Star Trek (2009).

D: J.J. Abrams. DP: Daniel Mindel. W: Roberto Orci & Alex Kurtzman. Starring: Chris Pine/Zachary Quinto/Leonard Nimoy/Eric Bana/Bruce Greenwood/Karl Urban/Zoe Saldana/Simon Pegg/John Cho/Anton Yelchin/Ben Cross/Winona Ryder.

Never fear, never fear. When one week disappoints another week impresses. And thankfully it is the one closer to many people’s hearts. And so the future begins…

Immediately we are introduced to our new James T. Kirk (Pine), this time fatherless, who runs amok as the resident townie with the potential for greatness. Pine never loses his stride and gives his pompous attitude and smarmy cleverness great bravado, such that we never forget the Shatner he is to become. Pine’s Kirk easily jumps at the change of finally joining Starfleet, at our journey has just begun. He finds quick kinship with Dr. McCoy (Urban), an actor finally shining in a decent role since his Lord of the Rings days as Eomer. Their friendship eventually leads Pine unofficially aboard the U.S.S. Enterprise who, along with the rest of the fleet, is responding to a distress call from the Vulcan planet.

The only Vulcan on board is our own beloved young Spock (Quinto) who adds a new dimension to the often wooden former Spock, Nimoy. However, Quinto’s young Spock lacks the gravitas he is to develop giving him at times an almost robotic quality. The other actors fill out the historic cast nicely, all of them falling into their respective roles aboard the Enterprise. Even Bana, in an easy role for him, is impressive as the back from the future Romulan with a vengeance. And a couple of rounds of mutiny, random cameos, near death experiences and Romulan rages and you’ve got the rest of a pretty fantastic film.

The film not only boasts action, excellent visual effects, but also, thankfully, a decent script. Quick paced and witty, the script reminds us that even those ‘popcorn flicks’ can be clever, especially in evoking already established characters and making them fresh. And who better to helm this film than J.J. Abrams whose creativity is behind things like the new show Fringe, Lost and Alias. Star Trek marks Abram’s second feature directing created (his first being Mission Impossible III). But we can all have plenty of hope that he understand source material and has enough of his own creativity to lead a franchise like this one correctly.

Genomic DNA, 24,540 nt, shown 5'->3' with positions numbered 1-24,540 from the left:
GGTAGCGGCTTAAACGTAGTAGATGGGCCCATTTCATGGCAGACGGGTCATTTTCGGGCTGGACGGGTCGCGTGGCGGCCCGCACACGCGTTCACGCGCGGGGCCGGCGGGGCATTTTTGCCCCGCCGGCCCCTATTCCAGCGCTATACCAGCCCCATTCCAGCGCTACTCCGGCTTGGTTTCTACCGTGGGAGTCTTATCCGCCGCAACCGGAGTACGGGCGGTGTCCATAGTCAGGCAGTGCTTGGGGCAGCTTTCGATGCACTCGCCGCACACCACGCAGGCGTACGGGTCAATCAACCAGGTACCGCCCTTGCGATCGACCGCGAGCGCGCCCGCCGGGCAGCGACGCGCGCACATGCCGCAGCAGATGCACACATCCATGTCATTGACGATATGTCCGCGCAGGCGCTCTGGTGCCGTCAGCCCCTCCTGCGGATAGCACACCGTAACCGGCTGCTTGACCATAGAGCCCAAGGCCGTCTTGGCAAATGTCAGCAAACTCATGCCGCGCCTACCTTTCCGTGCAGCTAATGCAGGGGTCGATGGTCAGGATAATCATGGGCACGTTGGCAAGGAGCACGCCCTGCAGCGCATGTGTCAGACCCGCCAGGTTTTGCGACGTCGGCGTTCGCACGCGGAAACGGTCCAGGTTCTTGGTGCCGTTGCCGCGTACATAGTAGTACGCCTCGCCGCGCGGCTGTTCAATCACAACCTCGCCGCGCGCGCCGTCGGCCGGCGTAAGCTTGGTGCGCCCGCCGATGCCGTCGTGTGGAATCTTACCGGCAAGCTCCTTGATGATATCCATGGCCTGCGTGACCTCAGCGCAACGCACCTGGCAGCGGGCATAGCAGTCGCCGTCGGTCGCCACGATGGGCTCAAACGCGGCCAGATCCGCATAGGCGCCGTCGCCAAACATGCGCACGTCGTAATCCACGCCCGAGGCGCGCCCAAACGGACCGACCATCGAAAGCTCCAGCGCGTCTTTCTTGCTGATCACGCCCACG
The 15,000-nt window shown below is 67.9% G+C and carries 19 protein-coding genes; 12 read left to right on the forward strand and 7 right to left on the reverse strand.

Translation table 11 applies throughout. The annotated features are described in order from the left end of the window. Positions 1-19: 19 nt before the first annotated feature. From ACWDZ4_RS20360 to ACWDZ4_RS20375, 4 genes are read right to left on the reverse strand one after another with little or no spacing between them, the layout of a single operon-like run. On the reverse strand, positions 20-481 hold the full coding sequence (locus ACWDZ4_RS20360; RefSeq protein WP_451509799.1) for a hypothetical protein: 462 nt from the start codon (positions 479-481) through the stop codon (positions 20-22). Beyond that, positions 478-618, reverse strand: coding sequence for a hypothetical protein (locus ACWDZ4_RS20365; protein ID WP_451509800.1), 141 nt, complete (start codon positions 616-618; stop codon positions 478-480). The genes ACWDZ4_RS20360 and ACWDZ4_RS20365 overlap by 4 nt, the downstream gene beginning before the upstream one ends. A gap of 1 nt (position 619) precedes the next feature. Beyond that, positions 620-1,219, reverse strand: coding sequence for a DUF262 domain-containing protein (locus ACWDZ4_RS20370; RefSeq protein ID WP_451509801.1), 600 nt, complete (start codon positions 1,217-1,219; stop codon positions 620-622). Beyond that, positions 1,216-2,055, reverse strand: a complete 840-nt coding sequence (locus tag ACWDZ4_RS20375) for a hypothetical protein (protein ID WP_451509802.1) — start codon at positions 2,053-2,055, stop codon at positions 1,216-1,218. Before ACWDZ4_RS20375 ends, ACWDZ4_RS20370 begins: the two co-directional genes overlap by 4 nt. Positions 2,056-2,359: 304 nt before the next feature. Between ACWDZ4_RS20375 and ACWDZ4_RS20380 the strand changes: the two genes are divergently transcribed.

What Star Trek doesn’t offer is explanations. What is Starfleet? What encompasses the Federation? Why are the only Romulans in the film angry? And angry at the Federation for that matter? But then again, does it matter? The trek universe is so embedded in popular culture now that without seeing the original films or television series, the average person has the basics down from mere conversations and of course, the internet.

That being said, go forth and have your own adventure. We may not be technologically ready for Starfleet, but we can certainly live life fearlessly. So expect more, do more and we may just get more films like this one, one that clearly understands that the ‘masses’ are not stupid.

2 thoughts on “Live Long & Profit: How The Star Trek World Became New Again”

  1. You can’t be serious. This film is not Star Trek. I have seen it twice and i am still devasted by it.
    Firstly, anyone who loves the series would know that Gene Roddenberry would not have approved of Vulcan being destroyed. Vulcan is the soul of the Star Trek universe. This new timeline (if it is accepted) negates 40 years of continuity.
    The attacks on Rick Berman are a joke. He worked with Gene on the development of the TGN and Gene knew of the plans for Deep Space 9.
    He led a team that gave us hours of the best Trek. If in doubt watch again Generations and First Contact.
    Secondly, this new film has so many links to Star Wars i am surprised that George Lucas hasn’t sued:
    Young Kirk / Anakin in car / podracer.
    Bar scenes – New Hope
    Snow attacks – Hoth monster / kirk monster.
    Spock / Yoda links
    Battle scenes – Return Jedi. etc

    I just hope that people who love Star Trek can retake the franchise and bring it back to watch Gene imagined. Not just a film that rips of star wars.

    Live Long and Prosper

  2. Anthony,

    Although I appreciate your fervor regarding Gene’s Star Trek universe, what you are really hinting at is the ever complex realm of screen adaptations. Adaptations struggle with not only the translation from one medium into another (mostly from page to screen), but also a struggle within vision. What is read into someone else’s vision from paper, is different for each reader as the glory in reading is that the work is put within the context of the reader’s life and his/her experiences. Therefore, what may have seemed central to the Star Trek novels for you, might not be the same for me or even Gene himself. And now, after so much Star Trek products and productions are within popular culture, we must beg the question if a true, stript adaptation is what is needed and/or called for? Even if, as a fan, you believe this film to not be up to snuff, you already have Generations and First Contact, maybe we need a new perspective? Maybe Gene’s world needs to be turned askew? Things to think about.

    As for your references to Star Wars, we all have witnessed George Lucas’ trilogy vastly usurp its way into many a narrative. Don’t be so forlorn as Star Wars did indeed steal many a character, narrative, and theme from classical literature. And frankly, let’s hope Mr. Lucas has better things on his mind than attorney action musings. Maybe a decent project?

    -Keep pondering and responding.

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